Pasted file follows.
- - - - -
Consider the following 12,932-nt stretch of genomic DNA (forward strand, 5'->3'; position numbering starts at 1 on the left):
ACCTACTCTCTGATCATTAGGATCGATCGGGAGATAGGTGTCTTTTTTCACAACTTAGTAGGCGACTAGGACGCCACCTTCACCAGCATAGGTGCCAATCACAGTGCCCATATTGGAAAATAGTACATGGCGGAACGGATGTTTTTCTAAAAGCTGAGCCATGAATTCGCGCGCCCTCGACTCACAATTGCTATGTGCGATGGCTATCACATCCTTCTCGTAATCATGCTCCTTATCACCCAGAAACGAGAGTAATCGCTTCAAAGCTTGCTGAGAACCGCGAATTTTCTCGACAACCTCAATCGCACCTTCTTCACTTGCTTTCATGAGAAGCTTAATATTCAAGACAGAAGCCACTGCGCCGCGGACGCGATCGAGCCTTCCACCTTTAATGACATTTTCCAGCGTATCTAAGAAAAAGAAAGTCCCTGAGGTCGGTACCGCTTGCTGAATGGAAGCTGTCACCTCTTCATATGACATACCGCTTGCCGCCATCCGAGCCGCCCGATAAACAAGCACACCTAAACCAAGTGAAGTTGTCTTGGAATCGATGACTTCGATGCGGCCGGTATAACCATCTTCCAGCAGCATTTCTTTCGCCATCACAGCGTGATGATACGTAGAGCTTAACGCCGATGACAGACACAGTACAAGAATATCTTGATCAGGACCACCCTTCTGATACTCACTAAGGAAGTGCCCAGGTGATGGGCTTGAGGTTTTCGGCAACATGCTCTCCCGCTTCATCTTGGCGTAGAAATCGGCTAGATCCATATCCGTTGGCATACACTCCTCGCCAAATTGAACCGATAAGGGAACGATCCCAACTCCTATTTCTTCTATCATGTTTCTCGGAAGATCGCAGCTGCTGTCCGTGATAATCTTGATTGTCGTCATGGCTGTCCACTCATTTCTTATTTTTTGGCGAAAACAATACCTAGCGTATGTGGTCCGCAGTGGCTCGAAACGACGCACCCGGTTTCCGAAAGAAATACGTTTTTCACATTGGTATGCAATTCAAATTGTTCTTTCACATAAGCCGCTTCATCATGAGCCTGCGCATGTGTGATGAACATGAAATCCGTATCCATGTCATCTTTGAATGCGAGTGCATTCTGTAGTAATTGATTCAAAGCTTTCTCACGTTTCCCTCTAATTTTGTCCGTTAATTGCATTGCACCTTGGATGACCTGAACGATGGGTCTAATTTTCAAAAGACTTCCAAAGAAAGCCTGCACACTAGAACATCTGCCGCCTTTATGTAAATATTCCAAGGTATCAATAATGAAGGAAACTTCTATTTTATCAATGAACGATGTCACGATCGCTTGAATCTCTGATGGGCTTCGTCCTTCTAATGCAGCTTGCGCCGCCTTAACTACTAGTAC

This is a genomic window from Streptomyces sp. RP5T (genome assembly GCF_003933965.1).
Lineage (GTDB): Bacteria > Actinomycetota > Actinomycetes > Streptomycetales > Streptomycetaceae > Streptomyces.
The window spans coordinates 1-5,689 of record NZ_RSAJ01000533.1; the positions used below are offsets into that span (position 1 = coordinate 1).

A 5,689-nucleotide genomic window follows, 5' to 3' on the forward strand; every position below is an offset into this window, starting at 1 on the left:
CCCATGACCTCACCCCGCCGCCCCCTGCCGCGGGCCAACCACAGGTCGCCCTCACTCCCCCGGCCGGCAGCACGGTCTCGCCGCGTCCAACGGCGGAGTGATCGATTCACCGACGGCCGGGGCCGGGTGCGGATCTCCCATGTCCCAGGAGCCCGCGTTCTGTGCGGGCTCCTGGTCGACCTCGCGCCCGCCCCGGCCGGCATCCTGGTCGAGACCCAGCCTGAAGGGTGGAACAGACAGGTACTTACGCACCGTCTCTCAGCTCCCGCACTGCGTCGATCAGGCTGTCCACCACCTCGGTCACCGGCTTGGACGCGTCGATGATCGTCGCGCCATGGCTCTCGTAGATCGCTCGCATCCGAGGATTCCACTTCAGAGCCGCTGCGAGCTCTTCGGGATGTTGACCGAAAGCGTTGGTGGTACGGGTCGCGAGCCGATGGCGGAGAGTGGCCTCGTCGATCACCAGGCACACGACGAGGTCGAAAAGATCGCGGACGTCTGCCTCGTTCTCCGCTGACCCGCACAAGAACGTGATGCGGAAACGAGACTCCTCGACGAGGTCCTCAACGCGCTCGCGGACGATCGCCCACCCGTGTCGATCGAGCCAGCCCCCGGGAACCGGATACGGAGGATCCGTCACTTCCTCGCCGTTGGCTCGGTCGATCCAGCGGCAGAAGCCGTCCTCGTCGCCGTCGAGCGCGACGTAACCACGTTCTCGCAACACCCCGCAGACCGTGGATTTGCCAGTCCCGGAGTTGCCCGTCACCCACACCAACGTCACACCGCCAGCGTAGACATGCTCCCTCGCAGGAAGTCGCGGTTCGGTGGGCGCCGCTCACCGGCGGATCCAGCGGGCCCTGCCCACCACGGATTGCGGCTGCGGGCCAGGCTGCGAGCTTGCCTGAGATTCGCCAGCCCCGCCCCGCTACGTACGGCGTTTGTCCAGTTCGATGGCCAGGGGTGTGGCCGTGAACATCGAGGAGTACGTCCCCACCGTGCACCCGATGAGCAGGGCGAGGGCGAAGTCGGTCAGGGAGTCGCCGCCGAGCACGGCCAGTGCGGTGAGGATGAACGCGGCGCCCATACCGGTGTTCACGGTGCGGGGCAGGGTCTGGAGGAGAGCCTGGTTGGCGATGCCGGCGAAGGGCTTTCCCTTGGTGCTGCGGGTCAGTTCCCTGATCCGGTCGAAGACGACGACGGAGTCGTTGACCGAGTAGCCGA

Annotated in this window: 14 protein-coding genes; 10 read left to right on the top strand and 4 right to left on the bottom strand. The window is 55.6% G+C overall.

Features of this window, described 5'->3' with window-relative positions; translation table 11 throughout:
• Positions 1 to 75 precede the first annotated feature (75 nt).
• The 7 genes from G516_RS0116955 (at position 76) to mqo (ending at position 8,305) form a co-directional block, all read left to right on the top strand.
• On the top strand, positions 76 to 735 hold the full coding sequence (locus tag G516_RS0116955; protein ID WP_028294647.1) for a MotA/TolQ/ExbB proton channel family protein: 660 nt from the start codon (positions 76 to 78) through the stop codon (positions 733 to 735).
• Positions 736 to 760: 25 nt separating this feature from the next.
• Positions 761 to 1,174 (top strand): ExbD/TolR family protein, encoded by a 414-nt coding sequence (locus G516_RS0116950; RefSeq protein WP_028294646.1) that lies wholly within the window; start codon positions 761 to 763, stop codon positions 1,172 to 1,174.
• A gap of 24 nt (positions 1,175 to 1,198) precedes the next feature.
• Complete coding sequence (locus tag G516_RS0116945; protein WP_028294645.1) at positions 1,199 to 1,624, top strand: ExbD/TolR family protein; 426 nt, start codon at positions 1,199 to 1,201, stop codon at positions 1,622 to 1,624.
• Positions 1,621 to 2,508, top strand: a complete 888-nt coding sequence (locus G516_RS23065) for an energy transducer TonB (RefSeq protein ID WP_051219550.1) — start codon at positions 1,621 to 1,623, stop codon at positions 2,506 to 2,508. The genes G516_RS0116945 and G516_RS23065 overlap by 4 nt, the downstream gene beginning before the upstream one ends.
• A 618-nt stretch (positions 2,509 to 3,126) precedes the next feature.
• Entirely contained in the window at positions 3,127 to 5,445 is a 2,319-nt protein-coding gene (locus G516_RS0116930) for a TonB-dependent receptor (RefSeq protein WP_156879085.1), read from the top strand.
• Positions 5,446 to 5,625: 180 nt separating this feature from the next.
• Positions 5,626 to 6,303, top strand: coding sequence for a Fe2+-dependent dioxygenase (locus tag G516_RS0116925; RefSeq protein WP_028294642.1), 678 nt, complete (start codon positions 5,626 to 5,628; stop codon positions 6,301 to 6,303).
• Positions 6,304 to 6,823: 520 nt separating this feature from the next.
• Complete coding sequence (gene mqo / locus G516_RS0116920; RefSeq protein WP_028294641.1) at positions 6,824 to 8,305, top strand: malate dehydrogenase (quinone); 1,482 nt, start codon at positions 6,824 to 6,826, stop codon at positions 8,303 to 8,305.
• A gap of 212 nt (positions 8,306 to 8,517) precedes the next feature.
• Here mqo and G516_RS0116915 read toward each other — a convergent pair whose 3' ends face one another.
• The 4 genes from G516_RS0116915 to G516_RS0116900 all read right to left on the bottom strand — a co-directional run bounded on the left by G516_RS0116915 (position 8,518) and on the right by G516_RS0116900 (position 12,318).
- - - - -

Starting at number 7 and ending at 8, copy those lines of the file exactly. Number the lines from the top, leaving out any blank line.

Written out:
CCCATGACCTCACCCCGCCGCCCCCTGCCGCGGGCCAACCACAGGTCGCCCTCACTCCCCCGGCCGGCAGCACGGTCTCGCCGCGTCCAACGGCGGAGTGATCGATTCACCGACGGCCGGGGCCGGGTGCGGATCTCCCATGTCCCAGGAGCCCGCGTTCTGTGCGGGCTCCTGGTCGACCTCGCGCCCGCCCCGGCCGGCATCCTGGTCGAGACCCAGCCTGAAGGGTGGAACAGACAGGTACTTACGCACCGTCTCTCAGCTCCCGCACTGCGTCGATCAGGCTGTCCACCACCTCGGTCACCGGCTTGGACGCGTCGATGATCGTCGCGCCATGGCTCTCGTAGATCGCTCGCATCCGAGGATTCCACTTCAGAGCCGCTGCGAGCTCTTCGGGATGTTGACCGAAAGCGTTGGTGGTACGGGTCGCGAGCCGATGGCGGAGAGTGGCCTCGTCGATCACCAGGCACACGACGAGGTCGAAAAGATCGCGGACGTCTGCCTCGTTCTCCGCTGACCCGCACAAGAACGTGATGCGGAAACGAGACTCCTCGACGAGGTCCTCAACGCGCTCGCGGACGATCGCCCACCCGTGTCGATCGAGCCAGCCCCCGGGAACCGGATACGGAGGATCCGTCACTTCCTCGCCGTTGGCTCGGTCGATCCAGCGGCAGAAGCCGTCCTCGTCGCCGTCGAGCGCGACGTAACCACGTTCTCGCAACACCCCGCAGACCGTGGATTTGCCAGTCCCGGAGTTGCCCGTCACCCACACCAACGTCACACCGCCAGCGTAGACATGCTCCCTCGCAGGAAGTCGCGGTTCGGTGGGCGCCGCTCACCGGCGGATCCAGCGGGCCCTGCCCACCACGGATTGCGGCTGCGGGCCAGGCTGCGAGCTTGCCTGAGATTCGCCAGCCCCGCCCCGCTACGTACGGCGTTTGTCCAGTTCGATGGCCAGGGGTGTGGCCGTGAACATCGAGGAGTACGTCCCCACCGTGCACCCGATGAGCAGGGCGAGGGCGAAGTCGGTCAGGGAGTCGCCGCCGAGCACGGCCAGTGCGGTGAGGATGAACGCGGCGCCCATACCGGTGTTCACGGTGCGGGGCAGGGTCTGGAGGAGAGCCTGGTTGGCGATGCCGGCGAAGGGCTTTCCCTTGGTGCTGCGGGTCAGTTCCCTGATCCGGTCGAAGACGACGACGGAGTCGTTGACCGAGTAGCCGA

Annotated in this window: 14 protein-coding genes; 10 read left to right on the top strand and 4 right to left on the bottom strand. The window is 55.6% G+C overall.